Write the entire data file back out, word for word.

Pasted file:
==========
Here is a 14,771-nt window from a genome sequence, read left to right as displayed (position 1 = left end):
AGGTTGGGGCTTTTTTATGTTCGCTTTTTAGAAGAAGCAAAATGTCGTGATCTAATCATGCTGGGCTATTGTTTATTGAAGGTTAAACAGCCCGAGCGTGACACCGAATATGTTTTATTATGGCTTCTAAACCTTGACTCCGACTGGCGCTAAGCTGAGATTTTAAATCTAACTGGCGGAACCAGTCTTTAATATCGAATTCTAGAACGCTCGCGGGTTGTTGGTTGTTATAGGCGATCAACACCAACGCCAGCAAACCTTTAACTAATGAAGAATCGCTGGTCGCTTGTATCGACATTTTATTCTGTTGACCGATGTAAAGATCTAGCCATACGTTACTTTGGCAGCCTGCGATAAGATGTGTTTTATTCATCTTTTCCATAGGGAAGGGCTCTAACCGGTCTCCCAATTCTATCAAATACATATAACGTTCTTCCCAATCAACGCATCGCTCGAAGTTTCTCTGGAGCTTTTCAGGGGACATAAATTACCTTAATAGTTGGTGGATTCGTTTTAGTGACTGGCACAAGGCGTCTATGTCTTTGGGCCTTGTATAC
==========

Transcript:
Here is a 14,771-nt window from a genome sequence, read left to right as displayed (position 1 = left end):
AGGTTGGGGCTTTTTTATGTTCGCTTTTTAGAAGAAGCAAAATGTCGTGATCTAATCATGCTGGGCTATTGTTTATTGAAGGTTAAACAGCCCGAGCGTGACACCGAATATGTTTTATTATGGCTTCTAAACCTTGACTCCGACTGGCGCTAAGCTGAGATTTTAAATCTAACTGGCGGAACCAGTCTTTAATATCGAATTCTAGAACGCTCGCGGGTTGTTGGTTGTTATAGGCGATCAACACCAACGCCAGCAAACCTTTAACTAATGAAGAATCGCTGGTCGCTTGTATCGACATTTTATTCTGTTGACCGATGTAAAGATCTAGCCATACGTTACTTTGGCAGCCTGCGATAAGATGTGTTTTATTCATCTTTTCCATAGGGAAGGGCTCTAACCGGTCTCCCAATTCTATCAAATACATATAACGTTCTTCCCAATCAACGCATCGCTCGAAGTTTCTCTGGAGCTTTTCAGGGGACATAAATTACCTTAATAGTTGGTGGATTCGTTTTAGTGACTGGCACAAGGCGTCTATGTCTTTGGGCCTTGTATAC